Schneider National needed a simulation model that would capture the dynamics of its fleet of over 6,000 longhaul drivers to determine where the company should hire new drivers, estimate the impact of changes in work rules, find the best way to manage Canadian drivers, and experiment with new ways to get drivers home. It needed a model that could perform as well as its experienced team of dispatchers and fleet managers. In developing our model, we had to simulate drivers and loads at a high level of detail, capturing both complex dynamics and multiple forms of uncertainty. We used approximate dynamic programming to produce realistic, high-quality decisions that capture the ability of dispatchers to anticipate the future impact of decisions. The resulting model closely calibrated against Schneider's historical performance, giving the company the confidence to base major policy decisions on studies performed using the model. These policy decisions helped Schneider to avoid costs of $30 million by identifying problems with a new driver-management policy, achieve annual savings of $5 million by identifying the best driver domiciles, reduce the number of late deliveries by more than 50 percent by analyzing service commitment policies, and save $3.8 million annually by reducing training expenses for new border-crossing regulations.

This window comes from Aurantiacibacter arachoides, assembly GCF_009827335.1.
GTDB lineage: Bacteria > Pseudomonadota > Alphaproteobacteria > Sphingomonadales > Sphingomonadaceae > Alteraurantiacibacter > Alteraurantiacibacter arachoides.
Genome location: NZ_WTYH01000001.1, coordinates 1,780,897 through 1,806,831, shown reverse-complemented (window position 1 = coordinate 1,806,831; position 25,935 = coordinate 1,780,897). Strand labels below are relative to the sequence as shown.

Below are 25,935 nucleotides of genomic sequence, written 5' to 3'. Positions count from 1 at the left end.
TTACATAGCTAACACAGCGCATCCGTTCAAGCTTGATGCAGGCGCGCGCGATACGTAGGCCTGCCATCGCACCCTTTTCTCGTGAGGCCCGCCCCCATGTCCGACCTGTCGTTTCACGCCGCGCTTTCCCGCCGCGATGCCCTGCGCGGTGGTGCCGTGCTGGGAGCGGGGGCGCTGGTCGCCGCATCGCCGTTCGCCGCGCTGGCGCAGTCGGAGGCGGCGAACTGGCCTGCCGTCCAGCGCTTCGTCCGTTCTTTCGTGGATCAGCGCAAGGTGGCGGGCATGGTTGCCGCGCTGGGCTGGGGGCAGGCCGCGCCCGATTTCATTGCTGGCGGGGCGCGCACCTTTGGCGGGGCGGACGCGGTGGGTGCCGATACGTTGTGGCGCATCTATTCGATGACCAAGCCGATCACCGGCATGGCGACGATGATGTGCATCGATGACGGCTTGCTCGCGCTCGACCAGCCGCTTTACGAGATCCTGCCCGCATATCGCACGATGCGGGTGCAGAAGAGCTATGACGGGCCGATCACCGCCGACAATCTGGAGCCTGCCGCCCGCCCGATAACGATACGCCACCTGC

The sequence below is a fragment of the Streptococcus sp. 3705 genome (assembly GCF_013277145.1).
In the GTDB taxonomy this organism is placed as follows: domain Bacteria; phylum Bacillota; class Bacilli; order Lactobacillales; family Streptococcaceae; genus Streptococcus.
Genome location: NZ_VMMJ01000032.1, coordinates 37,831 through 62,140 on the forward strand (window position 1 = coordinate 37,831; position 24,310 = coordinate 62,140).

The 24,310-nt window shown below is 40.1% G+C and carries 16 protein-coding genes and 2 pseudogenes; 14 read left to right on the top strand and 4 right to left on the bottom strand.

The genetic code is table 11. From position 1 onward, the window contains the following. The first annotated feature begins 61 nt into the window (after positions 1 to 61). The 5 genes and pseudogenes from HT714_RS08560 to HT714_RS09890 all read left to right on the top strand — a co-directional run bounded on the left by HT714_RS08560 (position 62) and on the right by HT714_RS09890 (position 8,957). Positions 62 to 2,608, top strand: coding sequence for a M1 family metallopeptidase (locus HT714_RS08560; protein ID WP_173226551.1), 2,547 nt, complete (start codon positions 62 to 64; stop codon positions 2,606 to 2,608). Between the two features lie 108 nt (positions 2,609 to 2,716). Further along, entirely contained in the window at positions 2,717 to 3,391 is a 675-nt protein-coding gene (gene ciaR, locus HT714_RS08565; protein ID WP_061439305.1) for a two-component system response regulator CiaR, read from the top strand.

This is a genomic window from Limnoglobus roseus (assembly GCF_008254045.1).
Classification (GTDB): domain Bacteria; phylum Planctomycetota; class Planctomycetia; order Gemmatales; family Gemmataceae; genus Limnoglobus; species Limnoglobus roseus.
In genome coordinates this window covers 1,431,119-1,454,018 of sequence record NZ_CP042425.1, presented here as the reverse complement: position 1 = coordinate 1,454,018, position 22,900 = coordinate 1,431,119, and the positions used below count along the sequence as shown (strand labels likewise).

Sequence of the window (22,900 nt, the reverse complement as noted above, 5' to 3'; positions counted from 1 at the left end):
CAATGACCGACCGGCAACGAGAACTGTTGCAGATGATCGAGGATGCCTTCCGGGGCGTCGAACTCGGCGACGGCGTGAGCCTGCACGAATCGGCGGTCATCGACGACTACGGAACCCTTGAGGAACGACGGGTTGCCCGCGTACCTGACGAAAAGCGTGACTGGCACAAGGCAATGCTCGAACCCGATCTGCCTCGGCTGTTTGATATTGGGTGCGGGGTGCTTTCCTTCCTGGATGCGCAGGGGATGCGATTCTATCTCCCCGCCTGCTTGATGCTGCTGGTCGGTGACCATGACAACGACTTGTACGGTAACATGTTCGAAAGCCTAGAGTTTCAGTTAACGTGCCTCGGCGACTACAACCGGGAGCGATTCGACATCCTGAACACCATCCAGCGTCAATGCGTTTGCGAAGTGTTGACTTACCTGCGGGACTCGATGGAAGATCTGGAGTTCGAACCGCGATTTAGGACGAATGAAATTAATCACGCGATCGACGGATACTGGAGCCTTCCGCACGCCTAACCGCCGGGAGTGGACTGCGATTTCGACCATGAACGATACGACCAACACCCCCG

All Science Journal Classification (ASJC) codes
- Strategy and Management
- Management Science and Operations Research
- Management of Technology and Innovation
- Dynamic programming
- Freight transportation
- Transportation models